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Being a Spoilsport on World Vegan Day

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So many people have asked me if I’m celebrating World Vegan Day today, or have wished me a happy day with an enthusiastic smile. Now, I hate to be a spoilsport (again) but World Vegan Day makes me glum.

The fact that there is a day to mark those who refuse to participate in animal exploitation is a reminder of how entrenched and pervasive animal exploitation is. It signals how far we have to go and, worse, how some among us are dragging our social justice struggle backwards. It marks the determination of some vegans to promote welfare reforms, reduced consumption, vegetarianism, and other morally incoherent and practically flawed positions, and to refuse to advocate for veganism as a basic principle of justice. The social events that fill my feed, divorced from any advocacy, flag how urgently we need to shift public perception of veganism away from a mode of consumption and towards the ethical system that it is.

World Vegan Day was founded by The Vegan Society to celebrate its own efforts and commemorate its founding. While I hold the founders of The Vegan Society in highest esteem, the current society has taken a direction that fails to uphold veganism as an ethical obligation; in fact, I sent back my Vegan Society membership card with the “You Don’t Have to Be Vegan” rebranding. So, World Vegan Day also reminds me of the corporate hold over our social justice movement, and of the willingness of vegans to cede the responsibility of advocacy such organisations.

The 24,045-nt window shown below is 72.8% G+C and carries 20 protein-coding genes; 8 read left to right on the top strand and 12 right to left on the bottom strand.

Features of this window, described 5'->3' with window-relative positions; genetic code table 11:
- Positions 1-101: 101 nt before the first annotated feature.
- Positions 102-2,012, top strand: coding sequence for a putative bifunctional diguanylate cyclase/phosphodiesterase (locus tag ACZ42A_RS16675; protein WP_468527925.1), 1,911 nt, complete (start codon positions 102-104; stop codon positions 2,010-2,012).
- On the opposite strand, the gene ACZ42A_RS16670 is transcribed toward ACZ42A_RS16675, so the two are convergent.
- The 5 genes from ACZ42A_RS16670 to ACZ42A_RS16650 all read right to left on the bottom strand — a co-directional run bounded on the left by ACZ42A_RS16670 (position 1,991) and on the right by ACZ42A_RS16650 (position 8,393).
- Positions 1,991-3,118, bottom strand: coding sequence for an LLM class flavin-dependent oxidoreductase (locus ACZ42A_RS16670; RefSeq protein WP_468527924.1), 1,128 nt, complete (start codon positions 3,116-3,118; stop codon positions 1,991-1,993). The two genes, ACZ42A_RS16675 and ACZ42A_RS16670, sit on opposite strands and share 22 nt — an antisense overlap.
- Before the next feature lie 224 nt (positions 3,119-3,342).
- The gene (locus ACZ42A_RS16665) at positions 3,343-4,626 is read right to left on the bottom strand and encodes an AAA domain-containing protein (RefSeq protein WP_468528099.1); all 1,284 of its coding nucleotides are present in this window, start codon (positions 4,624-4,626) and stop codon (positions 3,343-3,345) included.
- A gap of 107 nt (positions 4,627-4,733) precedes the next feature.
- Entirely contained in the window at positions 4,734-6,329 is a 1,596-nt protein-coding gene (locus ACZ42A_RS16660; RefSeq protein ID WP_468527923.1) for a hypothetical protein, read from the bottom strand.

Then again, World Vegan Day highlights, for me, how much work we have to do not only to seek justice for the trillions of animals who are tortured and killed each year for our trivial ends, but also to transcend this damaged, fragmented “movement” that repeatedly calls for rights violations under the guise of promoting “liberation”, that employs tactics that discriminate against humans, whose members often believe that our only moral obligations are towards nonhumans, or that we can campaign for justice for only some. So, while I don’t celebrate World Vegan Day, it serves as a reminder of how much work we have to do, and that can be a great motivator.

Make every day World Vegan Day. Advocate like lives depend upon it. Because they do.

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